Since the last great Church father, St. Symeon the New Theologian stressed the importance of a personal prayer life in addition to ritual prayer, it has been a vital component of Orthodoxy.
Protestants may balk at some of what Orthodox pray, for they pray for the dead, pray to Saints, and ask the Blessed Mary for intercessions. Yet, did not Mary intercede (successfully) to get her Son to change His mind at Canae? Do you not believe that virtuous men and women who have gone on before are alive in Christ and just as capable of praying for you as the car mechanic or office clerk you wouldn't hesitate to ask to pray for you? Don't you think that the Godhead exists in an eternal NOW where all is always unfolding and that thus you can pray effectively for those who have departed mortal life because their lives are yet unfolding before God?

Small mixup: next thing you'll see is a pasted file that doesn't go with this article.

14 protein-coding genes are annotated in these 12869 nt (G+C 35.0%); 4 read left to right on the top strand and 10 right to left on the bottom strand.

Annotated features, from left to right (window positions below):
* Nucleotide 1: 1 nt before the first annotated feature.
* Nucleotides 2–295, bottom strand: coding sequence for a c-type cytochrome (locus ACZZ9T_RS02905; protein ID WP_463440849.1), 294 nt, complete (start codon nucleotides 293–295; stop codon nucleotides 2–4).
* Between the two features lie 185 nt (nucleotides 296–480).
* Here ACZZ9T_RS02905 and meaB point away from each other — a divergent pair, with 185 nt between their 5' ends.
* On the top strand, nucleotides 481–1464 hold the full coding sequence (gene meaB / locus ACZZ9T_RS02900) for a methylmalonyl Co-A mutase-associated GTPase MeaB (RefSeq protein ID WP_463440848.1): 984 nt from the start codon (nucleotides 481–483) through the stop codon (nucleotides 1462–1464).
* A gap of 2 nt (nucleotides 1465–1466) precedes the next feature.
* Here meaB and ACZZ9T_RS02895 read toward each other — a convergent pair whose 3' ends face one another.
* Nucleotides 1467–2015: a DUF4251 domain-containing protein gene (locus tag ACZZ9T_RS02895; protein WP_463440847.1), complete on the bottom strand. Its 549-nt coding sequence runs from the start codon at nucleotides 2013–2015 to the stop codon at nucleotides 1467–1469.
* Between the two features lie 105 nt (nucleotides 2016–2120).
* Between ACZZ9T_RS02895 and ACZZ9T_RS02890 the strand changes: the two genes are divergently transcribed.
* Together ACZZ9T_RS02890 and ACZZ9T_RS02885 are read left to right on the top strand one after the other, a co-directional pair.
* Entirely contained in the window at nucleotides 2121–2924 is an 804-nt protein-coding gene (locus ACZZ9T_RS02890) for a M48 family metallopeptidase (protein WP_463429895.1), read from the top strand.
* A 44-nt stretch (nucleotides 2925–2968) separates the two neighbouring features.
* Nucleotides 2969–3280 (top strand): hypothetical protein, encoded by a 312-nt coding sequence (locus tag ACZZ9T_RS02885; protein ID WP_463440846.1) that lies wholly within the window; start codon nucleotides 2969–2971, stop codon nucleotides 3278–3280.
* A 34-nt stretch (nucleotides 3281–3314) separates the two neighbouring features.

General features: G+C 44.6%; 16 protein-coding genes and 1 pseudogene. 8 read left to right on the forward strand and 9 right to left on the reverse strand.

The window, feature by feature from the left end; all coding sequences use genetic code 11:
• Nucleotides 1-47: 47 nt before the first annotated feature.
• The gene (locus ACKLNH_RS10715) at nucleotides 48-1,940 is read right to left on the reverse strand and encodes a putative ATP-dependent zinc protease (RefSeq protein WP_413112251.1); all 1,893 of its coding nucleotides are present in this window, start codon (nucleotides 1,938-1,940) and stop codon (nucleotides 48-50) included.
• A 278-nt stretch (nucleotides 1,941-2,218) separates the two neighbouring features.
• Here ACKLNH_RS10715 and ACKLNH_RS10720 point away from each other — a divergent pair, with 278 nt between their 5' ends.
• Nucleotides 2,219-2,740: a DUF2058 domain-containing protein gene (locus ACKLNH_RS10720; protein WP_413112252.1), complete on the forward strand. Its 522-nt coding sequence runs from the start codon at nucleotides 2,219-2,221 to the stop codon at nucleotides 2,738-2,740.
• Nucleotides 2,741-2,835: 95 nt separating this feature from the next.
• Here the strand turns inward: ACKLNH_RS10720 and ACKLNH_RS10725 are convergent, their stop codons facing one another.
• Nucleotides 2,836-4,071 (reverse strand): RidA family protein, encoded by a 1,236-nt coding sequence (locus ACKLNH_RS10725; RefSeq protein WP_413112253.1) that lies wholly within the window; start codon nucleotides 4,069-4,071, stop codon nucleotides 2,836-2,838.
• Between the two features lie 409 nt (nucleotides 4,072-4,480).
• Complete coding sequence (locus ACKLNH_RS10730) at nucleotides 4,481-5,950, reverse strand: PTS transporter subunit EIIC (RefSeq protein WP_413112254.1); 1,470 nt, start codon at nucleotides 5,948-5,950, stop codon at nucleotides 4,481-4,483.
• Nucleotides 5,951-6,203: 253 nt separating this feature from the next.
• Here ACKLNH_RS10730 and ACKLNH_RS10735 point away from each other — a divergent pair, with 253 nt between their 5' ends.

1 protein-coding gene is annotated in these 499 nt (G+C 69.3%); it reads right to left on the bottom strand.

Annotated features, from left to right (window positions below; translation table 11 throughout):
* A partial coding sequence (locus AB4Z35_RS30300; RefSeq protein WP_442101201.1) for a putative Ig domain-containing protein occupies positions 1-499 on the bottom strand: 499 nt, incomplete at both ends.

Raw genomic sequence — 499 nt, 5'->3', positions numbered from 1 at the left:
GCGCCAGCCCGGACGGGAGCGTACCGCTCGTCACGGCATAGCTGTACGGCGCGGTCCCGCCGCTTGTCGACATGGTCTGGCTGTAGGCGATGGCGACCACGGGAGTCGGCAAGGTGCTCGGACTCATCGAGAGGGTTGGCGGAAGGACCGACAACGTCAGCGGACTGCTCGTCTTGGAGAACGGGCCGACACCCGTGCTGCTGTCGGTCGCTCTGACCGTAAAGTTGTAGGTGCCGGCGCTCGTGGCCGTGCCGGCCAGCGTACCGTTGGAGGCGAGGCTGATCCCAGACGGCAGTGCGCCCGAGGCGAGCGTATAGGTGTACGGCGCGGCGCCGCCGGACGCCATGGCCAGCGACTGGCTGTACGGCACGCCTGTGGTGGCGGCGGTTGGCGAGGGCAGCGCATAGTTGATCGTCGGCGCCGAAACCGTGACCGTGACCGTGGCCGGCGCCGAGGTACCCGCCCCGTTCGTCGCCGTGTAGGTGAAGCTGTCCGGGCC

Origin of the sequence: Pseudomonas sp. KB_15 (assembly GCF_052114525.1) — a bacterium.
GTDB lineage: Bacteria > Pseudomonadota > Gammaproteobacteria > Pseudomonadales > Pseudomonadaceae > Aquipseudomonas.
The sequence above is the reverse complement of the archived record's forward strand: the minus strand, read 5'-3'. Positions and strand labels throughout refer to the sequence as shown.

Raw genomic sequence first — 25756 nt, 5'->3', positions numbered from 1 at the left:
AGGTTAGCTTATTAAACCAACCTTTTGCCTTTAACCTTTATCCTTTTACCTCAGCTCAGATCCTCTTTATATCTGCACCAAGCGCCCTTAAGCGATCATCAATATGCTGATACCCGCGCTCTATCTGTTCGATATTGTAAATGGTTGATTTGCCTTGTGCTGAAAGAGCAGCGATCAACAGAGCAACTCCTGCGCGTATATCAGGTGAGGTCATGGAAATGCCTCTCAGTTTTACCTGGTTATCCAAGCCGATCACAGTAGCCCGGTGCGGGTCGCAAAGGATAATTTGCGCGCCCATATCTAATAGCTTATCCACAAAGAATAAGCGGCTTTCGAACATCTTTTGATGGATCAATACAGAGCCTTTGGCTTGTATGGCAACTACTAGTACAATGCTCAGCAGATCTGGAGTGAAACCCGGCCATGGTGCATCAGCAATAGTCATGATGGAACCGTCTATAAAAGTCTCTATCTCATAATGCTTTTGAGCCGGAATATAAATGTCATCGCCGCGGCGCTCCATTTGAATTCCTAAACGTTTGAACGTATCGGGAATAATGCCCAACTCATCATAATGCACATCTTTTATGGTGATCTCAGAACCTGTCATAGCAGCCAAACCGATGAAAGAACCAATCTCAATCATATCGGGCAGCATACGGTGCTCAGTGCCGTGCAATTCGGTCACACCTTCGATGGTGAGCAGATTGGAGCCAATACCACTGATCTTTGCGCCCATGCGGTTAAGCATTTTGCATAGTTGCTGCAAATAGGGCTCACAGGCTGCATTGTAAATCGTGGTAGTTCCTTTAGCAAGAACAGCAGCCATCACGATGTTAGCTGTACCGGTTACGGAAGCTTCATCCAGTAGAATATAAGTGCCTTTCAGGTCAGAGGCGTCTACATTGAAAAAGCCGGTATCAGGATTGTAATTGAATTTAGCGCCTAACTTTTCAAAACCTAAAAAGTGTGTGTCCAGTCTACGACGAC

This is the Orthodox way. And this book is a great place to start learning all about it. Not the sort of reading a monastic or cleric would benefit from, but certainly a great book for cradle Orthodox, Catechumens, converts and the curious.
More than a beginner's guide Nov 10, 2005
Fr. Michael presents much more than simply a beginner's guide in this jewel of a little book. It is practical, realistic, and humorous and contains great advice on developing a wholistic life around prayer rather than a compartmentalized one in which one simply includes prayer. The idea is to do more than pray. The idea is to become prayer.